There's been a lot of talk about the Atlanta Thrashers goalies this season, and for good reason. Goaltending has been a frequent concern for the Thrashers, but this year, the tables have turned. Even with Kari Lehtonen out, the Thrashers have seen a goaltending renaissance this season. Johan Hedberg is experiencing nothing short of a rebirth in his 9th year in the NHL, and young Ondrej Pavelec has finally made the jump from Prospect to NHL Goaltender.
For a look at this season's goaltending performances, see The Falconer's post here.
What really interests me this season is that both Thrashers goaltenders have seen improved numbers this season. There's some variance in save percentage from year to year, but seeing the upward trend across the board got me thinking. Perhaps it's been a reduction in high-percentage scoring chances?
Well, apparently, no. At least according to forum members WINGZ_25 and Tom Awad, who have taken a look at the shot charts. So if it's not quality of shots, what could it be?
With a bit of research, I may be able to shed some light on the subject. Follow beyond the jump for more.
Let's start by taking a look at the save percentage for Lehtonen, Hedberg, and Pavelec since the lockout.
Both Hedberg and Pavelec are having career seasons so far this year. We don't have Lehtonen's stats to compare, but my assumption is that he would also have seen a nice boost. The question remains: is there something to account for the improved stats other than improved play by the goalies?
For that, we need to take a deeper dive into the data. We're going to take the table from above and split each goalie into three rows: even-strength, penalty kill, and power play.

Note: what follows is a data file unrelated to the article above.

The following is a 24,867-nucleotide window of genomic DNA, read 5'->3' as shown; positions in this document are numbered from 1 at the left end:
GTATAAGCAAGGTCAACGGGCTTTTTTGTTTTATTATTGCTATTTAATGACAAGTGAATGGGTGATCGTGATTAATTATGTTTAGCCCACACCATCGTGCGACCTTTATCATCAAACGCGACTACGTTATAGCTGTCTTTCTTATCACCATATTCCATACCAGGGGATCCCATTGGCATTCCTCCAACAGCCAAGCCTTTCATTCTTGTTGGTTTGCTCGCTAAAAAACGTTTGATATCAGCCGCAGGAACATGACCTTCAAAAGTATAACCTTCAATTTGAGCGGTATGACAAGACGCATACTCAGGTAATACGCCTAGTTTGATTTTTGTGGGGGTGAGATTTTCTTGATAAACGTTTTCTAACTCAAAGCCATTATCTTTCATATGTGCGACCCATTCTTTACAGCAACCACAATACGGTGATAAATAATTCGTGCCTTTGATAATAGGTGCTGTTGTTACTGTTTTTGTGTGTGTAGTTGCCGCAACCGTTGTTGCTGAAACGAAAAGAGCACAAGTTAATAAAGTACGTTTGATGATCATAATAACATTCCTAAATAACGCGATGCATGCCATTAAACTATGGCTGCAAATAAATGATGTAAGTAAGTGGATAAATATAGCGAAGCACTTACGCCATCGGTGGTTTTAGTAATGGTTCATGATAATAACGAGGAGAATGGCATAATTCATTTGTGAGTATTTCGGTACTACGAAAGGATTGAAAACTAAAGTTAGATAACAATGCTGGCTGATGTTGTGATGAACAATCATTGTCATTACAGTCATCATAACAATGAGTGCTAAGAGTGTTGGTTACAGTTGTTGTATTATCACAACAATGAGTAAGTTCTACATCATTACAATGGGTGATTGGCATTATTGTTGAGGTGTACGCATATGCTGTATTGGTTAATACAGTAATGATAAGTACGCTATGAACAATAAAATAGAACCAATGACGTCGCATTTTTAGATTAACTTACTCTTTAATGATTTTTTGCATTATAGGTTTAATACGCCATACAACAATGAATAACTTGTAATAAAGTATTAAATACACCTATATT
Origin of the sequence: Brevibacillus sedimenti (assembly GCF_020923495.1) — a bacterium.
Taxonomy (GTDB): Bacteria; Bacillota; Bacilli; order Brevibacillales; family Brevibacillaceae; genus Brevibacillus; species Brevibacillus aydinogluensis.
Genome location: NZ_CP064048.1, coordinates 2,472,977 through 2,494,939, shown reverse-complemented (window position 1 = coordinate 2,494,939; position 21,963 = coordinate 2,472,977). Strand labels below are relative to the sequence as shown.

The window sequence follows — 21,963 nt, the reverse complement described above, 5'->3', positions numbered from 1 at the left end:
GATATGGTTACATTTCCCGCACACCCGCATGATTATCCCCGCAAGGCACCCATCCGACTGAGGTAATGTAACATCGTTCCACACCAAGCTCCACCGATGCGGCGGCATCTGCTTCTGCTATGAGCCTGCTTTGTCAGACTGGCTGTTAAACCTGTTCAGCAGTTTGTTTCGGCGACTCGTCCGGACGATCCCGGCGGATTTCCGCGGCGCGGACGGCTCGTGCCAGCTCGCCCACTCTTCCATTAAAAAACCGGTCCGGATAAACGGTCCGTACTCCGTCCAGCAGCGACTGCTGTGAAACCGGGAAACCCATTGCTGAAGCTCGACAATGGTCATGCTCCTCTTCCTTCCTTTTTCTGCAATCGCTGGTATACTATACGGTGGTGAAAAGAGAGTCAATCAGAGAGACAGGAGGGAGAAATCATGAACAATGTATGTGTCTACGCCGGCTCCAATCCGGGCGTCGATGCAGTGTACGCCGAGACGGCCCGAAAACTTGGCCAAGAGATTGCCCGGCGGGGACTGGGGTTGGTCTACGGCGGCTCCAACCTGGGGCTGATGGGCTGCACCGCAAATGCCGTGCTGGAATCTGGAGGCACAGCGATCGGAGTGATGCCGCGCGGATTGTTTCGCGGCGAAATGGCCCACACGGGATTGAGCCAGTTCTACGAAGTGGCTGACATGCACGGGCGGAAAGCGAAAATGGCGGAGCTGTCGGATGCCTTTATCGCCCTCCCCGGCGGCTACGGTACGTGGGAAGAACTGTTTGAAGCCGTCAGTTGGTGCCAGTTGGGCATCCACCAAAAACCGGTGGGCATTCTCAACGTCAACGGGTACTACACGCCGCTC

We can probably ignore the PP line - it's still early in the season to talk about something like short-handed goals allowed. Here's a few things that I'll point out.
- With only one exception, Kari Lehtonen has had a better save percentage every year in each situation than Hedberg and Pavelec. The exception was at even strength in the 2007-2008 season, though Pavelec played just 7 games that season. This is important: with the exception of the small data point, Lehtonen has always had a higher save percentage than our current set of goalies.
- Pavelec's even-strength save percentage went up this year (.898 to .906), but his save percentage on the penalty kill has skyrocketed. Folks, that's not a typo: Pavelec has a better save percentage on the penalty kill than he has at even-strength or on the power play. If you're looking for a reason that Pavelec's save percentage has gone up, look no further. (It is worth suggesting here that these numbers are almost certainly unsustainable over the course of an entire year: Pavelec's PK SV% should drop a bit to be more in line with his overall save percentage.)
- Hedberg's save percentage on the penalty kill has also gone up significantly, from .820 to .876, but his play at even-strength has pulled his stats up as well. If you consider the number of shots in each situation, his improved play at even-strength and on the penalty kill have both been significant.
As a stats guy, I can say that the quality of shots against is as bad as it’s ever been. At even-strength, the Thrashers are giving up shots with an expected shooting percentage of 8.7% versus 7.8% league average. On the penalty kill it’s 14.5% vs 12.7% average. It’s really thanks to the goalies that you guys are doing so well.
I don't have year-to-year stats for this - Tom, feel free to link to your stats in the comments - but it wouldn't surprise me if the quality of shots is down year-over-year, especially on the kill.
Both Johan Hedberg and Ondrej Pavelec deserve a round of applause for stepping it up in the absence of Kari Lehtonen, but I think a fair bit of credit should go to our penalty killers as well. Perhaps more interesting than the question of "why are our goalies stopping more shots" is the unanswerable "what would Kari Lehtonen's stats look like this year if not for his injury/surgeries?" Speculate at will below.